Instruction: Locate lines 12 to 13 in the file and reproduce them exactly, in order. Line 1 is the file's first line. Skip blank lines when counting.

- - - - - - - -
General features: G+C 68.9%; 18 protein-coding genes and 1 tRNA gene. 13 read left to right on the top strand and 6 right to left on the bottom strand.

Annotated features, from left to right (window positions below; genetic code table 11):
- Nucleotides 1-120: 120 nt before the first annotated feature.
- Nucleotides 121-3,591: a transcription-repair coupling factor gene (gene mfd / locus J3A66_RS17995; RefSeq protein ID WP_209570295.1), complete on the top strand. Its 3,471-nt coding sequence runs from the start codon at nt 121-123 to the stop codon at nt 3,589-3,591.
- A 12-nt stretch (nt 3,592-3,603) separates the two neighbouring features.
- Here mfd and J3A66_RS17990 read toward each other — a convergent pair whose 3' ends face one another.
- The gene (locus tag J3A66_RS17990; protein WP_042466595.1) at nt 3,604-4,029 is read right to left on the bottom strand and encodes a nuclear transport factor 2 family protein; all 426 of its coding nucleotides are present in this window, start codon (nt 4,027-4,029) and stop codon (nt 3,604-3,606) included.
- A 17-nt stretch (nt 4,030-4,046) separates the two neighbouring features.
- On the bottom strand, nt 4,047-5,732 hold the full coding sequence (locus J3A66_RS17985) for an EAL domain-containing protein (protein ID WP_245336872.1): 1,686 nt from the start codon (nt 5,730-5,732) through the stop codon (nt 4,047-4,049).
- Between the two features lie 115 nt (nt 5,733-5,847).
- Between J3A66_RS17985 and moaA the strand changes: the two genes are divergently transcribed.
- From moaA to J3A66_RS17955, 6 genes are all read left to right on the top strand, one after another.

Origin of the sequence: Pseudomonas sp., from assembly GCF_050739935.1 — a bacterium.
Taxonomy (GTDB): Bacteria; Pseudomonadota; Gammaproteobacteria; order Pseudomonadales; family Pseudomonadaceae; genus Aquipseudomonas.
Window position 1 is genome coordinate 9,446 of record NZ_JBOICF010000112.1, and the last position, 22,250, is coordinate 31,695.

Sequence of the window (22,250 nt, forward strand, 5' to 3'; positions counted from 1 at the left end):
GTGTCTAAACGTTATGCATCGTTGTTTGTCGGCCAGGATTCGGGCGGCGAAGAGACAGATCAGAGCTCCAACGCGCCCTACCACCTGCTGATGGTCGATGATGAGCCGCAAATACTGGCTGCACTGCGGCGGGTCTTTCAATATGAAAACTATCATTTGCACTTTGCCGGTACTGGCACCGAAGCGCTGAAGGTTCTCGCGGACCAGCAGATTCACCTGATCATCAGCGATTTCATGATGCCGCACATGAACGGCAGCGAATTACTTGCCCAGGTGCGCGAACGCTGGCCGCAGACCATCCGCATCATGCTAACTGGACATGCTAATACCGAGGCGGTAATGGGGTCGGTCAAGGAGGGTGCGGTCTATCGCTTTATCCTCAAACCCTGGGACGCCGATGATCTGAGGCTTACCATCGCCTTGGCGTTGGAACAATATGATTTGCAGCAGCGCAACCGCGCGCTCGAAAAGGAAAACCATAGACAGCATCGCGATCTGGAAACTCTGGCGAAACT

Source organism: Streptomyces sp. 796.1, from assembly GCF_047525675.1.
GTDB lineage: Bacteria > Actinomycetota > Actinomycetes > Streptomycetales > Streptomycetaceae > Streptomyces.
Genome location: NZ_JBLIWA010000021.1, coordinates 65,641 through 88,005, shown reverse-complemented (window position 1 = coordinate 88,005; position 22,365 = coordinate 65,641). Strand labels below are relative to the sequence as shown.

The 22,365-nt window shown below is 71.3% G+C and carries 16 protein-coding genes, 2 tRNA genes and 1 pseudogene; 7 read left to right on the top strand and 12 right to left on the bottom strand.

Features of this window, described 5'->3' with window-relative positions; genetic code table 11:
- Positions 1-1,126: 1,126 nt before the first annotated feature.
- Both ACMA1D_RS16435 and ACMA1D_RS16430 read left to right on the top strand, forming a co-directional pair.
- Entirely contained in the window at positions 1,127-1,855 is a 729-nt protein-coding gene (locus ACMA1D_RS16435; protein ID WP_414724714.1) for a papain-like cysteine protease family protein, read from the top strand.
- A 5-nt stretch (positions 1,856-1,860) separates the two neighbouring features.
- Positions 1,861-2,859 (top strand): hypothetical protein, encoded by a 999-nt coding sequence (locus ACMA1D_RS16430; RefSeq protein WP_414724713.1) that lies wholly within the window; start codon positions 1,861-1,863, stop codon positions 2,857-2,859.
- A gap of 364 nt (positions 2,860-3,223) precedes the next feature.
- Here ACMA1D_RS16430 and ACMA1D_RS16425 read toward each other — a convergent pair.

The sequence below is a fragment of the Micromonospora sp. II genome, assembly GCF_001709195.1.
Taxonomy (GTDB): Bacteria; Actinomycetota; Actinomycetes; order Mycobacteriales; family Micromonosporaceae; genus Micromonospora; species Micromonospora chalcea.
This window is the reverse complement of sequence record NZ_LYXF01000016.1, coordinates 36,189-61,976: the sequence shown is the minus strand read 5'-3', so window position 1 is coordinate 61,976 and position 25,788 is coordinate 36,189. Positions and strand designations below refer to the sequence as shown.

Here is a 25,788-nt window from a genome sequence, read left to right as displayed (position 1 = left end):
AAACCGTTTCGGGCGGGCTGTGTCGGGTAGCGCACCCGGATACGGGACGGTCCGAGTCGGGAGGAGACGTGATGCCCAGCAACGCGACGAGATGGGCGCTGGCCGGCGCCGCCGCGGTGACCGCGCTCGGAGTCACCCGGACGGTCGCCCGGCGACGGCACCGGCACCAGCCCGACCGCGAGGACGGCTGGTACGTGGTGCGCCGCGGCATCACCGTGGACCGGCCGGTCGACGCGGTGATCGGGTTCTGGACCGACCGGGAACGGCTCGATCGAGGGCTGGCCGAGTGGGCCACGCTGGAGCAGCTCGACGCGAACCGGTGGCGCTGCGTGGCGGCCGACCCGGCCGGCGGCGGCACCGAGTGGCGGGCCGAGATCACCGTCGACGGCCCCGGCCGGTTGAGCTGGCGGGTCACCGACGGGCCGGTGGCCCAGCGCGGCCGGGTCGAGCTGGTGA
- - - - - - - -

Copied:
- From moaA to J3A66_RS17955, 6 genes are all read left to right on the top strand, one after another.

Origin of the sequence: Pseudomonas sp., from assembly GCF_050739935.1 — a bacterium.